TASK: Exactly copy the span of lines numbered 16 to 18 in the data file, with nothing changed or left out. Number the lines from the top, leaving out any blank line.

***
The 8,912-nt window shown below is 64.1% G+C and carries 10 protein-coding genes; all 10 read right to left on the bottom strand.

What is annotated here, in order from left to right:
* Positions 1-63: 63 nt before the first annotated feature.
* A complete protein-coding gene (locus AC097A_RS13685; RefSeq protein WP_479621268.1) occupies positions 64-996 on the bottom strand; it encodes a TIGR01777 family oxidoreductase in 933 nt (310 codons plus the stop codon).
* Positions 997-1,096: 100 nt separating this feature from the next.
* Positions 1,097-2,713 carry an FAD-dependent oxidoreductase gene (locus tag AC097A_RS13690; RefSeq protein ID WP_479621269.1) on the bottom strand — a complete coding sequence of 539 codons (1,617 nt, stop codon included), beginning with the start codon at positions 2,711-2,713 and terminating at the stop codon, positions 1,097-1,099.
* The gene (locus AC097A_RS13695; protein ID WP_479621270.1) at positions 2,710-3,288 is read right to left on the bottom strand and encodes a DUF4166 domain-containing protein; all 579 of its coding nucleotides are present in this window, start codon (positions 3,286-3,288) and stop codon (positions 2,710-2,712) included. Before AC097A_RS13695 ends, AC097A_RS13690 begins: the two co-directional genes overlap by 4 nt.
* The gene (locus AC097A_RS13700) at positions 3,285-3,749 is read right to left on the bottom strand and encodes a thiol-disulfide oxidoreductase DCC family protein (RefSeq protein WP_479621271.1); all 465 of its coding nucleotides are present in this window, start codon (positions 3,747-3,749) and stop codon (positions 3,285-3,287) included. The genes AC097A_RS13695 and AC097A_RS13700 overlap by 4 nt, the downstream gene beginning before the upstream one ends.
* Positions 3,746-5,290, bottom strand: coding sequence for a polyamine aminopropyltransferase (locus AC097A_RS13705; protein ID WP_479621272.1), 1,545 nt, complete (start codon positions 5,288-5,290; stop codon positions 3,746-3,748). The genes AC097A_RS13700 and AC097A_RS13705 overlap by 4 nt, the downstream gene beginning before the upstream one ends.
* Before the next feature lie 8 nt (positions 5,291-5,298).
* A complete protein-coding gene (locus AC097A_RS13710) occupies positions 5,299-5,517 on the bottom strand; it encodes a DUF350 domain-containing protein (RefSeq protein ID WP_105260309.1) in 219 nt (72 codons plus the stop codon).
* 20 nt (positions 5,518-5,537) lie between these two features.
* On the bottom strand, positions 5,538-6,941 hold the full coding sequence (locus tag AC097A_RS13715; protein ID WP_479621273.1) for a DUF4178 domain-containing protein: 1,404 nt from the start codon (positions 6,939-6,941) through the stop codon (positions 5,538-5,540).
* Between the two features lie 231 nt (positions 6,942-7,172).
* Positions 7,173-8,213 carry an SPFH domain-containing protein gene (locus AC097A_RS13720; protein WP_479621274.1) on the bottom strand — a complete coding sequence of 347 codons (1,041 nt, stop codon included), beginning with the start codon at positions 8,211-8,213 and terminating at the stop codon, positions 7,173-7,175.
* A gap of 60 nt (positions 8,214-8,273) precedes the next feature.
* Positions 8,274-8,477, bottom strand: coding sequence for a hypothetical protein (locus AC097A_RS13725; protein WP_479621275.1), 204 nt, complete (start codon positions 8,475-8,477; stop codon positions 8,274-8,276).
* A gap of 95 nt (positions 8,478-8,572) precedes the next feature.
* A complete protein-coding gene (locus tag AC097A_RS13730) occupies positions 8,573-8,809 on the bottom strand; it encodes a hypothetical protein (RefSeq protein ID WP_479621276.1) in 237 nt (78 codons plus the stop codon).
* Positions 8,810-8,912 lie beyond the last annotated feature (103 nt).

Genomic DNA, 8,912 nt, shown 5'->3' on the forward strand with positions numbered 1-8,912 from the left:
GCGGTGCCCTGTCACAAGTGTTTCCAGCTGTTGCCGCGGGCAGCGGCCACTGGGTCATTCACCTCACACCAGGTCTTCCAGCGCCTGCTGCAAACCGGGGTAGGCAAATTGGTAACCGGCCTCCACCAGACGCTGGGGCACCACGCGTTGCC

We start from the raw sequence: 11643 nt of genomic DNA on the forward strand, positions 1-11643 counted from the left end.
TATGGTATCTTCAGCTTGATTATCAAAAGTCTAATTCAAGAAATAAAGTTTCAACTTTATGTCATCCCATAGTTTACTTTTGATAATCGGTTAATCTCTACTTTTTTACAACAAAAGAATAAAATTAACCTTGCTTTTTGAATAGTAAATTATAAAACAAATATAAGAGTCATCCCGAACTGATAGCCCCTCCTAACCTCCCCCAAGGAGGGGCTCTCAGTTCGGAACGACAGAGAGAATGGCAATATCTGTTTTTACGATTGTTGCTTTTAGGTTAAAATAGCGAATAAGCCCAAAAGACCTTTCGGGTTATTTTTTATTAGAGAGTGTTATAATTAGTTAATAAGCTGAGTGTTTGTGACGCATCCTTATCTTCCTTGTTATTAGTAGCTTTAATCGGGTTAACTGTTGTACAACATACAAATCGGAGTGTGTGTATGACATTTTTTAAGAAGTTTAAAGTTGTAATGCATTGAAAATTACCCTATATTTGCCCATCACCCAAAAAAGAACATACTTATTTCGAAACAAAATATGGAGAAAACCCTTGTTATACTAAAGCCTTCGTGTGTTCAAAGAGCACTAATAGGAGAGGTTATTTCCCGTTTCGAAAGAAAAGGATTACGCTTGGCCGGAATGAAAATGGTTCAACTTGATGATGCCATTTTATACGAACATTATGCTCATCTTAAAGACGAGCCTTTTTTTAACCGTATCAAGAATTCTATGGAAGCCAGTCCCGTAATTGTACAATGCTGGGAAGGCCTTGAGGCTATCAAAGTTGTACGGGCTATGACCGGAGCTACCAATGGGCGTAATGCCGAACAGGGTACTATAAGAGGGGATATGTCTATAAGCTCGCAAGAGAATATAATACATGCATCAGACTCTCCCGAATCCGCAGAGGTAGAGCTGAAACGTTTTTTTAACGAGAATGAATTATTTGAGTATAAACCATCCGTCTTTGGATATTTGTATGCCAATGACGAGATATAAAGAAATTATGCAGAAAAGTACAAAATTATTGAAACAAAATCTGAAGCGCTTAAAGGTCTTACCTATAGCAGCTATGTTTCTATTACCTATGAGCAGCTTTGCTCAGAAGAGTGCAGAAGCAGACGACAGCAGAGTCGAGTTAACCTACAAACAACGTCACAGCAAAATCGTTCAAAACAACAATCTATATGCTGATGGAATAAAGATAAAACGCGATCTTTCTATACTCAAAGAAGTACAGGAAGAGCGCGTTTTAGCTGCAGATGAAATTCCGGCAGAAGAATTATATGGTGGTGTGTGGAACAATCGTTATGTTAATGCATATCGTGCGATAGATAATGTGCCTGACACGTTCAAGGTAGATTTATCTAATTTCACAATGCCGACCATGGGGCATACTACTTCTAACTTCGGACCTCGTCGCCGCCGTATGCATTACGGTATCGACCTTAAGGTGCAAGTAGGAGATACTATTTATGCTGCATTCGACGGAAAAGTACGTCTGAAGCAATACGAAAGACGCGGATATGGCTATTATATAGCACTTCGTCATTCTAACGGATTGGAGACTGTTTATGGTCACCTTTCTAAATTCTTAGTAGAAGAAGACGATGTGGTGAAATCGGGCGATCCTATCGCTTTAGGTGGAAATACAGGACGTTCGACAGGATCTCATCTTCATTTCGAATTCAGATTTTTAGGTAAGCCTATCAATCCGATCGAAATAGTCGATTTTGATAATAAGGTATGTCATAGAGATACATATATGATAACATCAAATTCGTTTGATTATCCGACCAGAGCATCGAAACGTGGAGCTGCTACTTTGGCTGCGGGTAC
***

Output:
* A gap of 60 nt (positions 8,214-8,273) precedes the next feature.
* Positions 8,274-8,477, bottom strand: coding sequence for a hypothetical protein (locus AC097A_RS13725; protein WP_479621275.1), 204 nt, complete (start codon positions 8,475-8,477; stop codon positions 8,274-8,276).
* A gap of 95 nt (positions 8,478-8,572) precedes the next feature.